Source: WSJ, The Daily Shot

  • Ageing economies will also increasingly face labour shortages, with Japan being the poster child for this evolving phenomenon, but certainly likely to be joined in the next decade by Europe and the US.


Source: Capital Economics

  • Tighter labour markets will eventually lead to accelerating wage inflation and sustained cost-push inflation. Nevertheless, overall growth (due to stagnant or even declining working-age populations) will remain lacklustre. This could usher in a new era of “stagflation” in the 2020s, similar in some ways to the 1970s.

  • Rising populism leading to the imposition of trade tariffs and the dismantling of global supply chains will exacerbate these “stagflationary” dynamics, the opposite of when increasing globalization acted as a major long-term disinflationary force in the 1980s and 19990s.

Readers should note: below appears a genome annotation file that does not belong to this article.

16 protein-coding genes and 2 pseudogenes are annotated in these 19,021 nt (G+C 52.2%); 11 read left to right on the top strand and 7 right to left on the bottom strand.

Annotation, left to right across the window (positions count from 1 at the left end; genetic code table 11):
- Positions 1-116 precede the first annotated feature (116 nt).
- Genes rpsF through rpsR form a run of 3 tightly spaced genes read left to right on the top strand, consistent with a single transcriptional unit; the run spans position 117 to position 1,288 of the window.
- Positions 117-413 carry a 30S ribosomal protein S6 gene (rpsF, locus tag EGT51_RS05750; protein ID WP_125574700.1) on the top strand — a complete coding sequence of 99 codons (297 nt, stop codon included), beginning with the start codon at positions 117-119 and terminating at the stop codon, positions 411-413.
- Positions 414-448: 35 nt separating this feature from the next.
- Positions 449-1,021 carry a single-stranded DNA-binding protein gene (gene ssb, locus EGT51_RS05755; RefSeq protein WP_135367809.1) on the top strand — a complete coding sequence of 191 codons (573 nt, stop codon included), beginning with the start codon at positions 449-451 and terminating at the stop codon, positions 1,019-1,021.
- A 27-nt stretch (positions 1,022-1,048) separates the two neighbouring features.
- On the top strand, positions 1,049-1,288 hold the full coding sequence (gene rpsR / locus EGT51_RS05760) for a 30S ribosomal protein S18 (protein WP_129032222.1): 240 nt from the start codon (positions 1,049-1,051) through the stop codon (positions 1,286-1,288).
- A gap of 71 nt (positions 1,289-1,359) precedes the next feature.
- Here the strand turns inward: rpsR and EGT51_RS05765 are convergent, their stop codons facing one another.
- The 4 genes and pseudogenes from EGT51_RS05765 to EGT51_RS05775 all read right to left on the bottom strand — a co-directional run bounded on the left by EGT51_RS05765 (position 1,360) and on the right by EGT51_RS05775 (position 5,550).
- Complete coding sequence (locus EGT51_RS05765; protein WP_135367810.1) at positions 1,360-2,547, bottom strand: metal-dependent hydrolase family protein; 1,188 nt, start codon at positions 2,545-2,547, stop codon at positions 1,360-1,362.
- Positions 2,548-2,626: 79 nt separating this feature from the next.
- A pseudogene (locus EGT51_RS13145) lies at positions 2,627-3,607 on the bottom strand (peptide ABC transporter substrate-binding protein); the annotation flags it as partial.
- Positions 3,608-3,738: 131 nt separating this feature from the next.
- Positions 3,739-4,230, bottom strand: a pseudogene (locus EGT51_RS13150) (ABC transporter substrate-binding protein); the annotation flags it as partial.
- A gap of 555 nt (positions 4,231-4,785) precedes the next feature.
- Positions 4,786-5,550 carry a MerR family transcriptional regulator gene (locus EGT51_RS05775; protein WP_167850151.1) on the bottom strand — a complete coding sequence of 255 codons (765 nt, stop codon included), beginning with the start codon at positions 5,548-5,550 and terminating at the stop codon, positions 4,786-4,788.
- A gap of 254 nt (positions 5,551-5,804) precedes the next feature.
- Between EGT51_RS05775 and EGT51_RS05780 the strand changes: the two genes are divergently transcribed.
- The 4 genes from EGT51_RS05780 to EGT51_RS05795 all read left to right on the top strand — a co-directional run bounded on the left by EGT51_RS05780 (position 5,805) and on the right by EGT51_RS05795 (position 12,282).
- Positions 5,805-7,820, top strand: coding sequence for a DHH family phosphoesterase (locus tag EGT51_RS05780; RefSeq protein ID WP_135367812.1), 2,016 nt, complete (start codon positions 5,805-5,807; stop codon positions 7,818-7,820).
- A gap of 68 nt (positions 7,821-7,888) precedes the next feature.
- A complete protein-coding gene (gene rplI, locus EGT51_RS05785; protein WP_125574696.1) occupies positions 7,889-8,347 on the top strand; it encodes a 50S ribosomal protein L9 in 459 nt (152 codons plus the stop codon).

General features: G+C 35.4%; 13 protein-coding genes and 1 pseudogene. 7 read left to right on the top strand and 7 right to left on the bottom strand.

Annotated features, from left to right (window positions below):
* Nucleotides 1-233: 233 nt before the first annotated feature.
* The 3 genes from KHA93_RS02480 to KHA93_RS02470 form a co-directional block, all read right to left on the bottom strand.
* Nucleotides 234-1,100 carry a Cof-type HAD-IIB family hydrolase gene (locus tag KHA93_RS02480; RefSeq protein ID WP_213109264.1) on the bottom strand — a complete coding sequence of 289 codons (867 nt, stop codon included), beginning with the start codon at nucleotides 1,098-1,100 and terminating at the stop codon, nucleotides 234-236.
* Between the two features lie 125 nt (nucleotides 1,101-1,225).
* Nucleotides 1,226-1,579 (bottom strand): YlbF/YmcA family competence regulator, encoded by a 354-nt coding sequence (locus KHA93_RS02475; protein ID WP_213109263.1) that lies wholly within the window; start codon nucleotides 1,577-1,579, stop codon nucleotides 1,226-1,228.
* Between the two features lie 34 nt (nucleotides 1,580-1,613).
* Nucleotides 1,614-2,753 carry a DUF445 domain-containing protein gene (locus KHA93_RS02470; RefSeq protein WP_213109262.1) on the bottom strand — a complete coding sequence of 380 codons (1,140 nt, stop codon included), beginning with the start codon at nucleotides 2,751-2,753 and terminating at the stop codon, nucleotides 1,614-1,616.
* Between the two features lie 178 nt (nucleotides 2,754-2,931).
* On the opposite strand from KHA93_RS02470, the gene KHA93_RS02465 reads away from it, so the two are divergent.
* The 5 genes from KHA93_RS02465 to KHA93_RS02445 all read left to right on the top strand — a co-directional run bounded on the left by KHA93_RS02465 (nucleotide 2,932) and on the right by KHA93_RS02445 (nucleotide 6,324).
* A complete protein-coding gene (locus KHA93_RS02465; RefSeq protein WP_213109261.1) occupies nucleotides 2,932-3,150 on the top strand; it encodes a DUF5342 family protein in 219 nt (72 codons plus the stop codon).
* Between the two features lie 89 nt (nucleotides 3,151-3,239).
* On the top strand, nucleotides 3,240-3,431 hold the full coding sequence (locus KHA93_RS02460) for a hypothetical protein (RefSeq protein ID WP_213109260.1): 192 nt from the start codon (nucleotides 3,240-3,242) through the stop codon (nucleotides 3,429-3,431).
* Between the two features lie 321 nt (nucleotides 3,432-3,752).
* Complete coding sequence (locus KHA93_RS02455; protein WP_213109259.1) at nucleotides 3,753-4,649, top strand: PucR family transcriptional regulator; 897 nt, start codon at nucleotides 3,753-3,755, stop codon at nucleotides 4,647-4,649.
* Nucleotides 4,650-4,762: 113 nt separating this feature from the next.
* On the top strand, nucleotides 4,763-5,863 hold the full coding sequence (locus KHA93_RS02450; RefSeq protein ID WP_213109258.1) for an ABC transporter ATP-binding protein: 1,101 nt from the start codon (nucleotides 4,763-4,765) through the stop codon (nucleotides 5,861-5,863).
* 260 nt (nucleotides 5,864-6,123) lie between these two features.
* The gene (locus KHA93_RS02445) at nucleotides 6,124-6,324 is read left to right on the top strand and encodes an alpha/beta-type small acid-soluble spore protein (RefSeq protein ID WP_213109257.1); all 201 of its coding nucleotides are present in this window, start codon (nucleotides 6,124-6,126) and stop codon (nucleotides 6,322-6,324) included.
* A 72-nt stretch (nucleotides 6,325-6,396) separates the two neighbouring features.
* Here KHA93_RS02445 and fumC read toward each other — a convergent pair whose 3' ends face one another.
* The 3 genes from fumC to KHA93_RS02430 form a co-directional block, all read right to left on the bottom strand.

• Nationalist populist policies that limit immigration will exacerbate labour shortages and lead to even higher wage growth or wage inflation

  • Populist policies amid a slow-growth environment could lead to calls for higher government expenditure and interference with the mandate of the central banks in these countries - resulting in sustained negative real interest rates.

Nevertheless, despite these longer-term dynamics that ought to prove supportive for the gold price, it is very likely that we are not yet at that inflection point where we can confidently say we are in a new bull market for gold and by association gold mining equities. US labour markets remain tight and the Federal Reserve is sure to continue hiking interest rates over the next six to 12 months.

As the chart below shows, a record net number of small businesses in the US have been raising the wages of their workforce. It is challenging not to envisage this feeding through into higher service inflation at some point.